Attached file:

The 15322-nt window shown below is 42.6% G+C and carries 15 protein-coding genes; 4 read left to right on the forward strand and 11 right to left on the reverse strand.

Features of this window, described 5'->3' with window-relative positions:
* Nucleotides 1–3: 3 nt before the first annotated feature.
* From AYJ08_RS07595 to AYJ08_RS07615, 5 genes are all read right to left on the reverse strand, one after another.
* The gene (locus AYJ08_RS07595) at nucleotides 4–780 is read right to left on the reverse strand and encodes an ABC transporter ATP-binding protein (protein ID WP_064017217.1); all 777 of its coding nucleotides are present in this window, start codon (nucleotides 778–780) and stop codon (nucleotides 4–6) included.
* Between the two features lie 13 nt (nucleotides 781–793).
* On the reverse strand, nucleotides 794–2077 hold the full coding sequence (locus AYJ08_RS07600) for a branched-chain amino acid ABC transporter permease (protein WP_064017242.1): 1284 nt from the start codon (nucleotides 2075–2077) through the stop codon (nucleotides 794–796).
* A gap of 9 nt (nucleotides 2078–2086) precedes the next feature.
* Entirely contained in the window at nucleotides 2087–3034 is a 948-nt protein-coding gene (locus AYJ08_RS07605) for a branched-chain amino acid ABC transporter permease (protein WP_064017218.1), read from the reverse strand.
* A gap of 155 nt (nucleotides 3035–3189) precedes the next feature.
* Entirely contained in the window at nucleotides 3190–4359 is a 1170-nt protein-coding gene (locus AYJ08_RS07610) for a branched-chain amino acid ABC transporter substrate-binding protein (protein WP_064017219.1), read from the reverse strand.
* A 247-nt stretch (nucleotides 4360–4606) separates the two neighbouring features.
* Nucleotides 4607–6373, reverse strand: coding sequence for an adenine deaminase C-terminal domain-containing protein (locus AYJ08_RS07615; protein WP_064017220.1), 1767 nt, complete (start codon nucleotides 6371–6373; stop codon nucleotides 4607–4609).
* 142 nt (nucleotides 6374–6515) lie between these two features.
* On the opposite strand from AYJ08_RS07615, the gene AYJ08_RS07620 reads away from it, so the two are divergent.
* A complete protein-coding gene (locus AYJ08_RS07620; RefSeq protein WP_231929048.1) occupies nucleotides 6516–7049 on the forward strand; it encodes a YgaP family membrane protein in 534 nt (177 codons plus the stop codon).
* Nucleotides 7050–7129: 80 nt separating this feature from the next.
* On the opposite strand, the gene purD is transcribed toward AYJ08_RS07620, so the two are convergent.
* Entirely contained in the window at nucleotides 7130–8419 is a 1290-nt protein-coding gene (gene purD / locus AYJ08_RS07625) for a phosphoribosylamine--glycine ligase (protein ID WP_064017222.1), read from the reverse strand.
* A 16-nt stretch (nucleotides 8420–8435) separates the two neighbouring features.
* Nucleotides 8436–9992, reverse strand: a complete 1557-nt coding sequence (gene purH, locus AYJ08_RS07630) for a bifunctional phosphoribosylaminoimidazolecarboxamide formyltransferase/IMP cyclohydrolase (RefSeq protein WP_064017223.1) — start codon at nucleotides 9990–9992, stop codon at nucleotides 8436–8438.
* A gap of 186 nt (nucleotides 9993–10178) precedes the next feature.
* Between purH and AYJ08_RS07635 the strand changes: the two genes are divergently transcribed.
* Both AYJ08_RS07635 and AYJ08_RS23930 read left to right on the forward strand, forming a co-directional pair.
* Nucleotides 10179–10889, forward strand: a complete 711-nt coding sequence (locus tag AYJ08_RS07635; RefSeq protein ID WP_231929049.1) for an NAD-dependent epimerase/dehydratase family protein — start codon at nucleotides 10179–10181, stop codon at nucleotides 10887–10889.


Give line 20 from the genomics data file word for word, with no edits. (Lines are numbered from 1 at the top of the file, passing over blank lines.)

* A 16-nt stretch (nucleotides 8420–8435) separates the two neighbouring features.